Next week, we’ll turn the clock back to the mid-’70s, at the dawn of punk rock….and we will have a guest speaker, live from Seattle via Skype: Mr. Rob Morgan! More on him and the rest of next week’s class soon! (Rob is shown seated below during a Squirrels practice last April.)

Tuesday, August 28

Topic: Tracing backward from the “grunge phenomenon.”

Reading: Tow, Introduction; pages 223-229 (I’ll go over in class since you won’t have the book yet.)

Quiz: “Which Seattle Band Are You?” at

Musical Selections: Nirvana: “Blew,” “Lithium,” “Smells Like Teen Spirit; [Note: you should watch the Teen Spirit video, then immediately afterward check out Weird Al’s parody, “Smells Like Nirvana.”] Pearl Jam: “Alive,” “Black;” Soundgarden: “Hunted Down,” “Outshined,” “Black Hole Sun;” Alice in Chains: “Them Bones,” “Brother;” Mudhoney: “Fuzzgun ’91;” Screaming Trees: “Nearly Lost You;” Love Battery: “Foot.” Feel free to listen to anything else from Nirvana’s Bleach or Nevermind; Soundgarden’s Screaming Life, Badmotorfinger,or Superunknown; Alice in Chains’ Dirt, Sap, or Jar of Flies.

Course Syllabus: Seattle Grunge Rock

Delaware Valley College

(HR 2111, Section 201)

Fall 2012

Classroom: Mandell 216

Meeting Times: T, 1:40 – 2:55 pm

Instructor:  Stephen Tow Phone:   123-456-78910 (cell)
E-mail: Office Hours: T/R, 12:15 – 1:30 pm (@ the Pub); and by appointment

Texts: Stephen Tow (no relation): The Strangest Tribe: How a Group of Seattle Rock Bands Invented Grunge; Michael Azerrad: Our Band Could Be Your Life.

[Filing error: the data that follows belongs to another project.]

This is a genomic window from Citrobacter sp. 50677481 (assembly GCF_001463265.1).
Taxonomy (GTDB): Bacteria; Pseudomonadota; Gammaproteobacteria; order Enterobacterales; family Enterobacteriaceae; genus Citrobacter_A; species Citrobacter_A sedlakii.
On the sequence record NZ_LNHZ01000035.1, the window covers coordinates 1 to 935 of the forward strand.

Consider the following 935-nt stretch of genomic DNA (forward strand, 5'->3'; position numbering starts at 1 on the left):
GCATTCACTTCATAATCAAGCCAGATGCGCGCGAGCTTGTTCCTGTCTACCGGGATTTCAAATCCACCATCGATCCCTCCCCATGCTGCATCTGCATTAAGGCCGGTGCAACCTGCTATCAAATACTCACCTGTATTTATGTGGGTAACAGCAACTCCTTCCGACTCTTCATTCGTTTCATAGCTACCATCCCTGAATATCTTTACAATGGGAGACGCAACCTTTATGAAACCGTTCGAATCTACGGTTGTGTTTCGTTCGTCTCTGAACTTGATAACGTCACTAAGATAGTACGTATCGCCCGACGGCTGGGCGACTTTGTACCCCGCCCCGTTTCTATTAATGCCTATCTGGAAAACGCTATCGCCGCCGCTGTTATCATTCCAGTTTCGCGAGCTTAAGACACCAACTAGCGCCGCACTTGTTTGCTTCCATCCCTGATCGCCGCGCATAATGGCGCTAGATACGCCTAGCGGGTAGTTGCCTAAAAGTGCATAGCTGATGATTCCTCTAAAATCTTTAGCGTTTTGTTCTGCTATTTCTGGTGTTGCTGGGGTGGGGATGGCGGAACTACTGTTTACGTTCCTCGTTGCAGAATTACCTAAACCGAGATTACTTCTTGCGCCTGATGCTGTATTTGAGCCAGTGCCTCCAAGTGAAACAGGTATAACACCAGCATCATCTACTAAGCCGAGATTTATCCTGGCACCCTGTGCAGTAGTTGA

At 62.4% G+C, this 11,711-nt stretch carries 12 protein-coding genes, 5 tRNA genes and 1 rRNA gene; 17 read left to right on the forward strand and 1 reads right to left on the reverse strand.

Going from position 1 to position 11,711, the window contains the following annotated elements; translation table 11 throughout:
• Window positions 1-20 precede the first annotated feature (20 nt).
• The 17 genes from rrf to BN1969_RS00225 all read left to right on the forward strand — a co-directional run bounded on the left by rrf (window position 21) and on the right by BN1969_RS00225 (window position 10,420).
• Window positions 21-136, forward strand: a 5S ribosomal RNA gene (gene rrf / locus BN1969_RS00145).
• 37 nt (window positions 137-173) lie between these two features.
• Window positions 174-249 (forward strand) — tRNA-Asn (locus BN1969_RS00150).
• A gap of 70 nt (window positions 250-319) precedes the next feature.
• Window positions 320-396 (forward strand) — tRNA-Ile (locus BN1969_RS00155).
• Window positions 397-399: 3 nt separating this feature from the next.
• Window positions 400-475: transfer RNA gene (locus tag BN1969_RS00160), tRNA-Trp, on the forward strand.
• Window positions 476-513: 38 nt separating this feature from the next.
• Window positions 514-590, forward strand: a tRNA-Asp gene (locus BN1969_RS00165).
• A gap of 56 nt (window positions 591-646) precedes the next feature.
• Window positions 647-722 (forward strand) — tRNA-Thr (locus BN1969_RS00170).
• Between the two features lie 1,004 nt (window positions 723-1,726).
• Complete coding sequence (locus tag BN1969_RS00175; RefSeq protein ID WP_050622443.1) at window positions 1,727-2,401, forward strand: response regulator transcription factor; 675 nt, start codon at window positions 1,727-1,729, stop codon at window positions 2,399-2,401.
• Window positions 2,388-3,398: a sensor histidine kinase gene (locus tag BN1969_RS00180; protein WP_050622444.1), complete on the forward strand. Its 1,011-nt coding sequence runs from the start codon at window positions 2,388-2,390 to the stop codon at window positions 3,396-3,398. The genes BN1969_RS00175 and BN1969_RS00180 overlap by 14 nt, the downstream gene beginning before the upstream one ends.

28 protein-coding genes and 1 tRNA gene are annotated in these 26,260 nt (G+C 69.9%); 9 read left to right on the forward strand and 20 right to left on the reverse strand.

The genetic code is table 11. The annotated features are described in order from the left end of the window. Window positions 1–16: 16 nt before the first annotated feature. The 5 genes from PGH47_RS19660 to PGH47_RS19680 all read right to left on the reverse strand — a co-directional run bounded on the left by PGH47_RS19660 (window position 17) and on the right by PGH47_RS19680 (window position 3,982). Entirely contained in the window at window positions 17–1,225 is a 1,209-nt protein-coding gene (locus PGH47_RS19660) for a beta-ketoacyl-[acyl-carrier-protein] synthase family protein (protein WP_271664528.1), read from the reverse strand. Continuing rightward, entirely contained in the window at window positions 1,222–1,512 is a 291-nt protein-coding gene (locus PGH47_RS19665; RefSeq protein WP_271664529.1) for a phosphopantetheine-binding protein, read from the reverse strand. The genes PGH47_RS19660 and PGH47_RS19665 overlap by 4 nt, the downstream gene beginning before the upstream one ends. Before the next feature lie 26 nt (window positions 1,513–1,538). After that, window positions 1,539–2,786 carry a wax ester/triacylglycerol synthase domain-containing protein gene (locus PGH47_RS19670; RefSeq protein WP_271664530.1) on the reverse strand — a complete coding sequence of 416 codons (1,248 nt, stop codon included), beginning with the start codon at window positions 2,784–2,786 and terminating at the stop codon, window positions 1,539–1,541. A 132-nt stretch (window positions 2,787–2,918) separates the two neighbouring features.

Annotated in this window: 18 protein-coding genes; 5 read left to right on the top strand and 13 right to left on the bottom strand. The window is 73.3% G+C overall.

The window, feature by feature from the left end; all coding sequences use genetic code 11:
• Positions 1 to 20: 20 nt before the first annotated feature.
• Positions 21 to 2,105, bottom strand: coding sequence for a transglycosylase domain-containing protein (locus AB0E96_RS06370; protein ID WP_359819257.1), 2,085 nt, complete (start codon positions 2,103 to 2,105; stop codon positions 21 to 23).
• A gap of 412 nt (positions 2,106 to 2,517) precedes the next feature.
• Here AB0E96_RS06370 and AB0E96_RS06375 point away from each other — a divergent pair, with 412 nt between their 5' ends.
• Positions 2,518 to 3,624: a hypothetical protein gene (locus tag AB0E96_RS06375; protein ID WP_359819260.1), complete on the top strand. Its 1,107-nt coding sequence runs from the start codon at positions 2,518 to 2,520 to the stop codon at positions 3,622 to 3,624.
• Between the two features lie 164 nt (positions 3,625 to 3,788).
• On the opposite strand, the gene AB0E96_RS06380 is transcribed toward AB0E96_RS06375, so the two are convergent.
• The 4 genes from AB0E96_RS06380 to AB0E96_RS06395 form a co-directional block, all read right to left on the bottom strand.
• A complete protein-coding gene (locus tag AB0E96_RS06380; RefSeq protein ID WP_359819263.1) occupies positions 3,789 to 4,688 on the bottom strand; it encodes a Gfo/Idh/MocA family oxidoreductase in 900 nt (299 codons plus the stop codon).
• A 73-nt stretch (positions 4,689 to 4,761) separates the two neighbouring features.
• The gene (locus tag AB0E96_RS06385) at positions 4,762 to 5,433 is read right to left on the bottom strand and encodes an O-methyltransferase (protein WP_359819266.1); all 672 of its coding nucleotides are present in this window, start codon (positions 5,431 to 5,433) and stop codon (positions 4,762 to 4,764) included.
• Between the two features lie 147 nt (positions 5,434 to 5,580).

On Blackboard: Seattle band charts (grunge and non-grunge) for your viewing pleasure.

Additional web readings: As directed by week.

Movies: (optional, for further background/exploration): hype! (about the Seattle music scene); TAD: Busted Circuits and Ringing Ears (about the seminal grunge band TAD); Pearl Jam Twenty (about PJ, of course, but it does delve a little into the scene that preceded them); Malfunkshun: The Andrew Wood Story (about Andy Wood, Seattle’s lost rock star); I’m Now: The Story of Mudhoney (about Seattle’s quintessential grunge band, set for release online/DVD in early fall…I have yet to see this one); Singles (early ’90s romantic dramedy that uses grunge Seattle as a backdrop and features performances by Soundgarden and Alice in Chains; also stars three members of Pearl Jam); American Hardcore: The History of Punk Rock 1980 – 1986.

Course Description: This course focuses on rock music experimentation by examining the origins of the Seattle music scene. Students will also compare and contrast Seattle’s music community with other vital contemporary scenes including Boston, Minneapolis, Los Angeles, New York, and Olympia, Washington.  The course will explore the complex dynamics that arise when music scenes become commercially viable.

Course Objective: After completing the course, students will have explored the nature of music scenes including motivations, communication, class structures, and the inevitable conflict between art and commerce.  (If nothing else, you’ll be able to tell your grandkids who played bass for Vexed in 1986.)

New Review

Posted: August 9, 2012 in From Writers

Along with Mark Yarm’s Everybody Loves Our Town.  As Mark has said, “Buy both books,” although I secretly call him a Bozo and he secretly calls me a hack. (Seriously, though, he’s a good dude who wrote a great book.)